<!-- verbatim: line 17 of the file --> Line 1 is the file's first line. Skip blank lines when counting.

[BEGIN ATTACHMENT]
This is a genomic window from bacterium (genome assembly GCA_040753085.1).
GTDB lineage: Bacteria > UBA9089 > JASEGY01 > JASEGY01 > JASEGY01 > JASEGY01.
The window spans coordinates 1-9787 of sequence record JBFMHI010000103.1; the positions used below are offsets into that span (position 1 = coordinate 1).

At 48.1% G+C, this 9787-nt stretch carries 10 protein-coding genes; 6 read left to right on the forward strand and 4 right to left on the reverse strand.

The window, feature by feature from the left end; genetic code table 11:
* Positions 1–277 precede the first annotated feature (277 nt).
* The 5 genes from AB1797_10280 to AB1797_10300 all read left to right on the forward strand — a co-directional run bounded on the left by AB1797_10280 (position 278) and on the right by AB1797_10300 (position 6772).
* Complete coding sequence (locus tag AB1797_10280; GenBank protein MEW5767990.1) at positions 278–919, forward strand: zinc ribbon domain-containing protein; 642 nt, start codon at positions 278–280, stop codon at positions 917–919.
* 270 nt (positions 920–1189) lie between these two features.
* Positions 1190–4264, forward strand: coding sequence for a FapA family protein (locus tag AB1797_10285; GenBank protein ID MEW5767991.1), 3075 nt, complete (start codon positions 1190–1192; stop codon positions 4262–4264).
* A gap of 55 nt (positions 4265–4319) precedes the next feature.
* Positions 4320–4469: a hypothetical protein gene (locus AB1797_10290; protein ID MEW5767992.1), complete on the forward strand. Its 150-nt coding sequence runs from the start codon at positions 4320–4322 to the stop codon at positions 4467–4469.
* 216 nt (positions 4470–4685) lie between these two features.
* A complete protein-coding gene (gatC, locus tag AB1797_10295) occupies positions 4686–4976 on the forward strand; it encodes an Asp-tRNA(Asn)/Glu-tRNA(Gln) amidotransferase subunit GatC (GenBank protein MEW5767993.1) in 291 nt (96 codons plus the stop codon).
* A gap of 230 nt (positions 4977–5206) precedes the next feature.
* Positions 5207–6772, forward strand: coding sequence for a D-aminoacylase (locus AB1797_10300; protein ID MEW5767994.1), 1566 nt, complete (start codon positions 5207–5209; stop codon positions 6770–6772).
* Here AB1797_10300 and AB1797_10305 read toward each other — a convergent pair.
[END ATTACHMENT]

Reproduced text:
* Here AB1797_10300 and AB1797_10305 read toward each other — a convergent pair.